On 1 February 2022, our Hon. Finance Minister presented her fourth budget in the Parliament and introduced the “Amrit Kaal” in Point 4 of her speech, “we are marking Azadi ka Amrit Mahotsav, and have entered into Amrit Kaal, the 25-year-long leadup to India@100. Hon’ble Prime Minister in his Independence Day address had set-out the vision for India@100.”
Point 5 of the Budget Speech outlined the vision for Amrit Kaal, “By achieving certain goals during the Amrit Kaal, the government aims to attain the vision. They are:
- Complementing the macro-economic level growth focus with a micro-economic level all-inclusive welfare focus,
- Promoting digital economy & fintech, technology enabled development, energy transition, and climate action, and
- Relying on virtuous cycle starting from private investment with public capital investment helping to crowd-in private investment.
The Finance Minister has envisioned to develop ‘sunrise opportunities’ such as artificial intelligence, genomics, and pharmaceuticals to assist sustainable development and modernise the country. However, this is more on the supply side industrial development. But the core issue of healthcare infrastructure is not addressed. Envisioning the Indian population which we would like to be a healthy one by 2047 when we enter India@100. I believe that Budget 2022 missed out a huge opportunity in envisioning Healthcare 2047! Here are my reasons.
Current Undergoing Transformation in Healthcare
The country has undergone a tough time during the pandemic. The Government has played its enabling role in ensuring the supply chain disruptions with China does not lead into a health crisis of sorts. On the other hand, the funding of Covid-Vaccine and immunization has ensured that the country emerges quickly into an endemic phase of Covid pandemic. While this was going on, there was strengthening and upgrade of the digital health infrastructure. The pandemic has also taught lessons to the private healthcare delivery ecosystem to restructure their business models and ensure that there is a push toward lower costs healthcare delivery models. These transformations have demonstrated India’s resilience in its healthcare systems to face emergency situations like the current pandemic.
India’s Amrit Kaal’s Population Demographics
As the chart below demonstrates that India’s population by 2047 will be shifting towards middle age bulge. Over 300 million (~19% of the total population) will be senior citizens by 2047. Our dependency ratio will be around 40%. These 40% will be in the tax paying bracket which will provide the then Finance Minister in 2047 the revenues to spend for different welfare programs including healthcare.
Lessons from Elsewhere in the World
In early 2000, I was involved in restructuring the healthcare systems of Saudi Aramco. Being the largest oil producer in the world, the company had been underfunding the pension and healthcare benefits of their employees who were going to be retiring in the future. The financing of these healthcare benefits created a financial crisis of sorts which have to be funded.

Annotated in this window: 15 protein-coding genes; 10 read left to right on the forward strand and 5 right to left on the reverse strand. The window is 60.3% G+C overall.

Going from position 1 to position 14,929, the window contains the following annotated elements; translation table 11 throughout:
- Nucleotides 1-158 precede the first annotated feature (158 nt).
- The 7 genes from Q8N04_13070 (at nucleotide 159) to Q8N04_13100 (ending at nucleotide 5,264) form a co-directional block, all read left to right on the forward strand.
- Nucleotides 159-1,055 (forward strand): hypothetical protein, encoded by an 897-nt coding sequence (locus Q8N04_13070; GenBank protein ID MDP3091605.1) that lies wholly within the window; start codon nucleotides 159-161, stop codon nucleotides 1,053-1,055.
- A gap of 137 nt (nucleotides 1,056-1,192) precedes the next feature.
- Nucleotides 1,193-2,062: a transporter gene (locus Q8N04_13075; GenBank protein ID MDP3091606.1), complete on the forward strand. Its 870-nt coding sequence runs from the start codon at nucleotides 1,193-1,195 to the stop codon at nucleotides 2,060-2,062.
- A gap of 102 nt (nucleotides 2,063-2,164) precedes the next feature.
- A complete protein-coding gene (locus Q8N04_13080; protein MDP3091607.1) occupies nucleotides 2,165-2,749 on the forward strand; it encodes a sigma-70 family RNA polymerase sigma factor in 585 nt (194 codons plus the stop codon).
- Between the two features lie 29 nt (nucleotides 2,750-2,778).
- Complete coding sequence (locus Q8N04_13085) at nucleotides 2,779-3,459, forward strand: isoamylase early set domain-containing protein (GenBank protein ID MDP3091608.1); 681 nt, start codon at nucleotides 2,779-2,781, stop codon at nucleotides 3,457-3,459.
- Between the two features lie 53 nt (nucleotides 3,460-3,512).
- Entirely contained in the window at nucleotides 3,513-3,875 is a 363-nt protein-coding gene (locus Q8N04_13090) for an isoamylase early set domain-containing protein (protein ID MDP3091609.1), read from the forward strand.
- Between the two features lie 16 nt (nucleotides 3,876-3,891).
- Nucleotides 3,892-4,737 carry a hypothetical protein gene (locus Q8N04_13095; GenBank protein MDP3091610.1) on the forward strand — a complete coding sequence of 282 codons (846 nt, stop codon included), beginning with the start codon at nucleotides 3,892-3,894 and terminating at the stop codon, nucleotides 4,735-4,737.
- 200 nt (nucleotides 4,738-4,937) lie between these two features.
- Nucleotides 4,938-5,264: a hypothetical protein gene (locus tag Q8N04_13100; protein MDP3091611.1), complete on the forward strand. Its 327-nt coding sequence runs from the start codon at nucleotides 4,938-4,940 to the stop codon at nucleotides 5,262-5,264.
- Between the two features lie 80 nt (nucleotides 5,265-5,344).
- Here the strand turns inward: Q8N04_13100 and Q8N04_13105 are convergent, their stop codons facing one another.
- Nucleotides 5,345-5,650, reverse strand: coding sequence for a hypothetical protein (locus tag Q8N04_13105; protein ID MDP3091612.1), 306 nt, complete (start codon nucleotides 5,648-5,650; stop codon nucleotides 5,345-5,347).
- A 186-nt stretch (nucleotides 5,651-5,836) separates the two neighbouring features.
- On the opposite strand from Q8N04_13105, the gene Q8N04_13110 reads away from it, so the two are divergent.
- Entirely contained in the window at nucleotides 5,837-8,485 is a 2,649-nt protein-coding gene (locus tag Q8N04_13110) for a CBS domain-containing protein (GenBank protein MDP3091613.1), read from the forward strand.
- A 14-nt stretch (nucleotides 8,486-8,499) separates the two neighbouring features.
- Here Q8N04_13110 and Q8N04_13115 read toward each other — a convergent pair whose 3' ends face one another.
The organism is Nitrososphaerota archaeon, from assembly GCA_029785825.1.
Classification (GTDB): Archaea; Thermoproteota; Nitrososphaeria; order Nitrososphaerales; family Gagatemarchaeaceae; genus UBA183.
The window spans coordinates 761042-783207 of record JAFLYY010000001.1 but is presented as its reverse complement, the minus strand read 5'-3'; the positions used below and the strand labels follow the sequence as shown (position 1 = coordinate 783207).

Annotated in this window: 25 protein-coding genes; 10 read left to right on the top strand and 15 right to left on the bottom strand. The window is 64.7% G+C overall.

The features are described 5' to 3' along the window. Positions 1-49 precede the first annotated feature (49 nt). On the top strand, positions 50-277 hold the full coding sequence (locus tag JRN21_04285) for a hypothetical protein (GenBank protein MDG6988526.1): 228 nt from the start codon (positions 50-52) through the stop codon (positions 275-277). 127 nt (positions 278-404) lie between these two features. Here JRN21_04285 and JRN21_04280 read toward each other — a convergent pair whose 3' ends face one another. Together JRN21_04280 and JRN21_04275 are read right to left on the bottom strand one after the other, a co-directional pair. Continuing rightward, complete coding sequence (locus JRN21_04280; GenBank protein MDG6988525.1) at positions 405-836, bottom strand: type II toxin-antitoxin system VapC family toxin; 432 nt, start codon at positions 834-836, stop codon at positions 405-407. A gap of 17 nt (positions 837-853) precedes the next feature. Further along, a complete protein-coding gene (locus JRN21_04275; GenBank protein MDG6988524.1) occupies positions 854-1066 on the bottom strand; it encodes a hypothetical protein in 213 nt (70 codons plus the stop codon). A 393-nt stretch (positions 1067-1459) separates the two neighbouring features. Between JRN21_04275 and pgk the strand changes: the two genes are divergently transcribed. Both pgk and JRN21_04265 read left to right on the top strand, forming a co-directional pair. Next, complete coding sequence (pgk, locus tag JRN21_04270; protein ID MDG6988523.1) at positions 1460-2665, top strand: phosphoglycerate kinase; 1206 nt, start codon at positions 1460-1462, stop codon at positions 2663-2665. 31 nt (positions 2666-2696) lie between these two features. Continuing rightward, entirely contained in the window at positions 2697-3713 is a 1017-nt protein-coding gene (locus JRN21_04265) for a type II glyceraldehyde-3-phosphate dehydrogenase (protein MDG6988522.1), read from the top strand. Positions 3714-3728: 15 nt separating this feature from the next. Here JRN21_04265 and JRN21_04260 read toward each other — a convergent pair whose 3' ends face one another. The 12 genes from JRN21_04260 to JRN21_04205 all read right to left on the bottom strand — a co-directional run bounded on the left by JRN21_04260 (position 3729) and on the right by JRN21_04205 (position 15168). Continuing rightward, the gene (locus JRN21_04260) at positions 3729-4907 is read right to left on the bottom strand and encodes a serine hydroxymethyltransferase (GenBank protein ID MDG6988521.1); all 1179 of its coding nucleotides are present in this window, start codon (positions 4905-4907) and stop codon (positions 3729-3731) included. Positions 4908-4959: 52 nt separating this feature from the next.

USA has also being facing such challenges when its baby boomers have now become unproductive senior citizens and their total healthcare bill is currently 18% of their GDP.
Vision for India’s Amrit Kaal Healthcare Delivery to Avoid Maha Kaal
As per current estimates, our country requires USD 400 billion of investments in healthcare infrastructure on our current demography to meet the global norms. There are no allocation in the current National Infrastructure Pipeline (NIP) funding for healthcare. Therefore much of the investment will be private sector driven in the future for healthcare infrastructure.
Such experiences elsewhere in the world remind me that our Amrit Kaal in 2047 does not end up as Maha Kaal of our Amrit Kaal where we would have to look up to Indian Gods who were invoked to end the situation. There have been several demands in the last few budget to accord infrastructure status to the healthcare industry. The current budgetary allocations to healthcare all though increasing has not been sufficient to build capital formation for healthcare infrastructure in the country. From the current 2.5% of GDP, there needs to broaden the spend on healthcare. We need the real picture of the input and outputs in healthcare. With the current GST regime of zero tax on healthcare services, we are not able to gather the real value of healthcare in the country and healthcare should be under minimum GST slab so that there is pass through benefits of the inputs that are set off. This will lead to a lot of transparency and provide real hard estimates of healthcare spend of the country.
Assuming by 2047 our dependency ratio will be lower than today. Which means that the total taxpaying population in 2047 may be same as today or even lower. There needs to be a plan to ensure that current taxes from the current population who will become senior citizens by 2047 will be underfunded like in the examples that I have mentioned below, leading into a budgetary crisis.
In all earnest, given the current constraints the current budget 2022 could do so much for healthcare. But now that the Amrit Kaal is out of the bag, there needs adequate focus to healthcare to avoid healthcare Maha Kaal in 2047 when we enter India@100.